An entangled affair: How merchants incorporated the household into the business, or the case of the Scots-Dutch merchant house Hope & Co., ca 1730–1830

Lilla Sparbanksfoajén Session 6: Pre-Industrial Households and Markets organized by Marcus Falk


Patrick van der Geest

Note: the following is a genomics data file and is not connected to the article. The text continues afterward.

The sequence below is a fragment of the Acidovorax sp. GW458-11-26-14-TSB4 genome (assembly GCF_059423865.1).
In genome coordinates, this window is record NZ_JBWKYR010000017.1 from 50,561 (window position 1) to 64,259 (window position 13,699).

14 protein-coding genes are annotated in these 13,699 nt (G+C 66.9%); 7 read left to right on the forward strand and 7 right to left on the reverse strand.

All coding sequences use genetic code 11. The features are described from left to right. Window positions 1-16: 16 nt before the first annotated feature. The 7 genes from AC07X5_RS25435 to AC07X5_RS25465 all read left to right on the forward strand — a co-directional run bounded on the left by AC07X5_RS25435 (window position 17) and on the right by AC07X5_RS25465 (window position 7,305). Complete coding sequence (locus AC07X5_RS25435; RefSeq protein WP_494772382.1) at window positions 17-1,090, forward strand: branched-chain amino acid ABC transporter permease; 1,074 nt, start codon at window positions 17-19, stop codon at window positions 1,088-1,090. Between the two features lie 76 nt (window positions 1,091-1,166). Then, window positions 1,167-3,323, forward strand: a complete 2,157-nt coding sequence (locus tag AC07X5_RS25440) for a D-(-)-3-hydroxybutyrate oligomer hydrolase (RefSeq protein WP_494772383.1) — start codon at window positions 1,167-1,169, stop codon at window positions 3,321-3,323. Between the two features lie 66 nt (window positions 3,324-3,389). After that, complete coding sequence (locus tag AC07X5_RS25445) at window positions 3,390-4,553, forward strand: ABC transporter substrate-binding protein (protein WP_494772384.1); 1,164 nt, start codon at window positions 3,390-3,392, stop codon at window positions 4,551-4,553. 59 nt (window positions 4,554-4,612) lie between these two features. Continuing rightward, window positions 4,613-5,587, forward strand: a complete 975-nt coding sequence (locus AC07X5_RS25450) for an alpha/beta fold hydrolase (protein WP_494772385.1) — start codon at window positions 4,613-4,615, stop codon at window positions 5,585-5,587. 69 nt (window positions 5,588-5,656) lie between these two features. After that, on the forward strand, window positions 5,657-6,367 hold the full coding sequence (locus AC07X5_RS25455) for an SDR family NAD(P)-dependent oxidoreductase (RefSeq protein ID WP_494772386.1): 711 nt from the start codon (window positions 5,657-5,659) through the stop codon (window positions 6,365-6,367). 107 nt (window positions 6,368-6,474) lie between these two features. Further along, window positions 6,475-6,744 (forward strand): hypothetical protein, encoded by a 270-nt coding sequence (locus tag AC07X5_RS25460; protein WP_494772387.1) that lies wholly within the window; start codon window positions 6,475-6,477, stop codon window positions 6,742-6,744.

Merchant banks have been a continuous source of speculation and conspiracy since their emergence in eleventh-century Italy. This especially applies to the great merchant houses the eighteenth and nineteenth centuries such as Barings, Morgan, and Rothschild. Indeed, these banks played a crucial (yet volatile) role in creating and sustaining the early-modern and modern financial system that first spanned much of Europe and later the globe. Research concerning merchant banks has until recently been dominated by studies that portray these banks as homogenous economic actors, or even pure financial institutions. Human agents affiliated with the merchant banks, from individual partners to clerks, but also merchants’ wives and relatives from the extended family, have consequently received less to no attention. These characters seem to only become relevant once they directly serve the continuation or success of the company. Great strides have been made since to fill in these gaps and enrich the mosaic of early-modern finance. Yet surprisingly little is still known about how these merchants banks were entangled with “familial” finances at the household level. Did this analytical distinction exist to contemporaries at all? And if it did, was the household subservient to the business or vice versa? In other words, how autonomous was a household from its merchant bank, and did the household perform any key financial functions in tandem with or separately from the bank? In this paper, I intend to re-centre the household in the study of the merchant bank by examining how the Scots-Dutch merchant bank Hope & Co. related to its partners’ household(s) between ca 1730 and 1830. This period of approximately a century witnessed great social, economic, political, and technological changes that profoundly affected the role and behaviour of merchant houses. Given these far-reaching changes, it is worthwhile studying now only how the household related to the merchant bank, but also how the household(s) of Hope & Co. developed alongside the company. The case of Hope & Co. can reveal the hitherto unexplored relationship between merchant banks and the “private”, “familial” household, and shed light on how these entangled entities performed multiple, sometimes overlapping financial and non-financial functions. The household is here defined as the immediate physical residence that (initially) also housed the merchant bank, but the analysis will also include the financial entanglements of the partners who had their own, separate households—belonging to the “extended” family and the kinship network, whose lives and finances were all interconnected. I hypothesise that, over the course of the nineteenth century, once familial partners died and heirs forfeited a future in the business, the “household” of the merchant bank and the “household” of the family became separate entities with different financial priorities and behaviour. This, I argue, explains why the household was initially weft into the finances of the merchant bank, but would be severed from the merchant bank once partners from “outside” took over and the merchant bank “professionalised”.


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